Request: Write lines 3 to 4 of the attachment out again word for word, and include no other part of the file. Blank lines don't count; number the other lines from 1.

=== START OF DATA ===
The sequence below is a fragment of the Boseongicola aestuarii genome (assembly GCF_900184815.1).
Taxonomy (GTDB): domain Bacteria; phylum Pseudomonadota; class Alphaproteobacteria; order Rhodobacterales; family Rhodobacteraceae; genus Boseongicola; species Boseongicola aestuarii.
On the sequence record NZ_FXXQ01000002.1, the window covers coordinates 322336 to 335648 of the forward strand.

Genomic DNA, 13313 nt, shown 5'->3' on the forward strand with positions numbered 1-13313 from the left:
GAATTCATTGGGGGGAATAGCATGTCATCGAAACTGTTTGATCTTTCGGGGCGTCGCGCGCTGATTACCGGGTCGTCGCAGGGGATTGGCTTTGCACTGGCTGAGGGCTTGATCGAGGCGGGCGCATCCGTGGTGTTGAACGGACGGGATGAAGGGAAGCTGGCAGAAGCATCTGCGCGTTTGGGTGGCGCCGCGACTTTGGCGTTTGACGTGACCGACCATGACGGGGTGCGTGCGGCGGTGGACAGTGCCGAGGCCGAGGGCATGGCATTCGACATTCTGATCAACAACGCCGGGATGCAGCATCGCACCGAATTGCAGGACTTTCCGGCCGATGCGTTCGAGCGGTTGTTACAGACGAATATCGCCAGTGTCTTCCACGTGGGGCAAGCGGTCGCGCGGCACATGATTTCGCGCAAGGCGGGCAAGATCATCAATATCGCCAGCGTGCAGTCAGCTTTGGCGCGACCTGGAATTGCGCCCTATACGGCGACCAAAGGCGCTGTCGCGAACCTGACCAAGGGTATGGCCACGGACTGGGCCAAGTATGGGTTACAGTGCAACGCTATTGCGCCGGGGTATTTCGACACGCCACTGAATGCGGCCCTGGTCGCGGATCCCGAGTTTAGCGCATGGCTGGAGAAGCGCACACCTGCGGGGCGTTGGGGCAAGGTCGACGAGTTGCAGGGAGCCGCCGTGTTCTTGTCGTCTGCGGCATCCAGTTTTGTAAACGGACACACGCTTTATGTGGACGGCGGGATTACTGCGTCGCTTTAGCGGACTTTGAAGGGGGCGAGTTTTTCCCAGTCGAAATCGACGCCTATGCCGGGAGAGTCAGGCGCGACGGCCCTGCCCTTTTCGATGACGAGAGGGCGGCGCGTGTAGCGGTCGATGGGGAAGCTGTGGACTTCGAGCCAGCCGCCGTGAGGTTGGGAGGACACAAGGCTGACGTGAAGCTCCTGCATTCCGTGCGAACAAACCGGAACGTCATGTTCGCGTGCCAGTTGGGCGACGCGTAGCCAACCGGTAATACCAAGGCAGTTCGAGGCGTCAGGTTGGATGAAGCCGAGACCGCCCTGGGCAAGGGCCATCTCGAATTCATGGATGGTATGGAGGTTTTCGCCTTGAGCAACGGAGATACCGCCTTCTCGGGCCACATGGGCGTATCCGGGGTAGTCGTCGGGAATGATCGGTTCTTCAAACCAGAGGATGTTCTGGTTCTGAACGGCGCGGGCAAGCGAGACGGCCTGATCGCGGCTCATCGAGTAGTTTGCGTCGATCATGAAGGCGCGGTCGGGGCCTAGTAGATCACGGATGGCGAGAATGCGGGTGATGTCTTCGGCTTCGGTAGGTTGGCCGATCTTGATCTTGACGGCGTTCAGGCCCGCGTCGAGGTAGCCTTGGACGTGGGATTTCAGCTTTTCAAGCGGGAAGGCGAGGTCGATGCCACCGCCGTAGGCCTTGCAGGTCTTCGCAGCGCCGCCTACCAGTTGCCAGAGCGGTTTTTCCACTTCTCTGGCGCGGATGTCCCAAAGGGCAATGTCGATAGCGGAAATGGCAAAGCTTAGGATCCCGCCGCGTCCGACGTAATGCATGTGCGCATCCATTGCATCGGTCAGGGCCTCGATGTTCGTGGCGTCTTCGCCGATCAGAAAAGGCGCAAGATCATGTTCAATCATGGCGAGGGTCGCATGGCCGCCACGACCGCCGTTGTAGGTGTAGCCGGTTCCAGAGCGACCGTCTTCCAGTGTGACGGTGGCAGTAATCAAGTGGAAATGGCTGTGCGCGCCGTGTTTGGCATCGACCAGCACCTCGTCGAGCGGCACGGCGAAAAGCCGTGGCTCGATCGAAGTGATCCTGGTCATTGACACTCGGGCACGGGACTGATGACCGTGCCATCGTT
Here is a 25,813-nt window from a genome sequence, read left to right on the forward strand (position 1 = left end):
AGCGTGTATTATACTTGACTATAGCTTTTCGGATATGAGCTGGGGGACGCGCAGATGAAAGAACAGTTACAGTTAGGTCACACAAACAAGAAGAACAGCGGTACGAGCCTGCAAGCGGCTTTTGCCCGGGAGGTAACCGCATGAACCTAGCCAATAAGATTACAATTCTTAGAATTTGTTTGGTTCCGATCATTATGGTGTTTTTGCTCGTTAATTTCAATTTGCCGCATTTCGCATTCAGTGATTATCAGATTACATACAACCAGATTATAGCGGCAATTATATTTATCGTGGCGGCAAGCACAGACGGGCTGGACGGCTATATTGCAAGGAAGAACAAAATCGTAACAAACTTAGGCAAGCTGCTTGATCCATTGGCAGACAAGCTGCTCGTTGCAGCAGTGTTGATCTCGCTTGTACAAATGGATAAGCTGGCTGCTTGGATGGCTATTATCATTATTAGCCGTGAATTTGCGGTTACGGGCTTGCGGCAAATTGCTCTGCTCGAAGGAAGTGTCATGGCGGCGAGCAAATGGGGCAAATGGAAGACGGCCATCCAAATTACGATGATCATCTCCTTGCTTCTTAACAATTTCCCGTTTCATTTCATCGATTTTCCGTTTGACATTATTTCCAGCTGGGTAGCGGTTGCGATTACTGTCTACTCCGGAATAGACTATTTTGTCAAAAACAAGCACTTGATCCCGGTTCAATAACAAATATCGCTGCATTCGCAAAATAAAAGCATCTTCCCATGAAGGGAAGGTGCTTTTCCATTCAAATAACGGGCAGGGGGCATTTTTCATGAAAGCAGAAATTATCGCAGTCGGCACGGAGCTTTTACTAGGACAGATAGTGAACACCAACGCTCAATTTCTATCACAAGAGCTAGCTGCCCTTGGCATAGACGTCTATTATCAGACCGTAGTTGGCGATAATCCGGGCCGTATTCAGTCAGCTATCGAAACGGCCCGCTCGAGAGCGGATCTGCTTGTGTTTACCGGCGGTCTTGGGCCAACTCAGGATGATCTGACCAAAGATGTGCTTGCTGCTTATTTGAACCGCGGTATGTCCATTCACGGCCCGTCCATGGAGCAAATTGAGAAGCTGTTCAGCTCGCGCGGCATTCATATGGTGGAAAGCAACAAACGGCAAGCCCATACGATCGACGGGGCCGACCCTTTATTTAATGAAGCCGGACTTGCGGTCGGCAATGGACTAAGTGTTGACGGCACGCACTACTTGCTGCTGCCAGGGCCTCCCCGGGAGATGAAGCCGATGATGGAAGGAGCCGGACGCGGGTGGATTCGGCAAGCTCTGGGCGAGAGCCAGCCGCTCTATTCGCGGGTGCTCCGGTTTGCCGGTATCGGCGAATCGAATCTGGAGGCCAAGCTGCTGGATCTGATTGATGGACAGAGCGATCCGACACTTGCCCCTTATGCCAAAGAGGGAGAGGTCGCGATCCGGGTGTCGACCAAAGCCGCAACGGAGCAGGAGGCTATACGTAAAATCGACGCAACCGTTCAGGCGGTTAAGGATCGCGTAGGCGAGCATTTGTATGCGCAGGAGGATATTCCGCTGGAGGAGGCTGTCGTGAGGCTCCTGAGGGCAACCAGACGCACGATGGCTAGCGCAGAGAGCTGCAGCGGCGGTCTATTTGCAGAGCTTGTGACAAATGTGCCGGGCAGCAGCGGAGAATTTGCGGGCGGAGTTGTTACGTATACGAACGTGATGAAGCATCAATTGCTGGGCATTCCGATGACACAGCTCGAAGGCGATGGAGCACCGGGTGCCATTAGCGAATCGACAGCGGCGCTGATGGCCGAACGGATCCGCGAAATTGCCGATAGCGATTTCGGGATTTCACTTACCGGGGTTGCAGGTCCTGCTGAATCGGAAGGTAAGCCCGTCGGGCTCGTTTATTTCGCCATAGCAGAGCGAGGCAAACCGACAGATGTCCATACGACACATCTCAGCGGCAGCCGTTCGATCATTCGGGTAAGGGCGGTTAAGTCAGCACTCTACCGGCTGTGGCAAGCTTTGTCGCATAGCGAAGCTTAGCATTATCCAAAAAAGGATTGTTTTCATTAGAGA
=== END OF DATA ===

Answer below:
On the sequence record NZ_FXXQ01000002.1, the window covers coordinates 322336 to 335648 of the forward strand.

Genomic DNA, 13313 nt, shown 5'->3' on the forward strand with positions numbered 1-13313 from the left: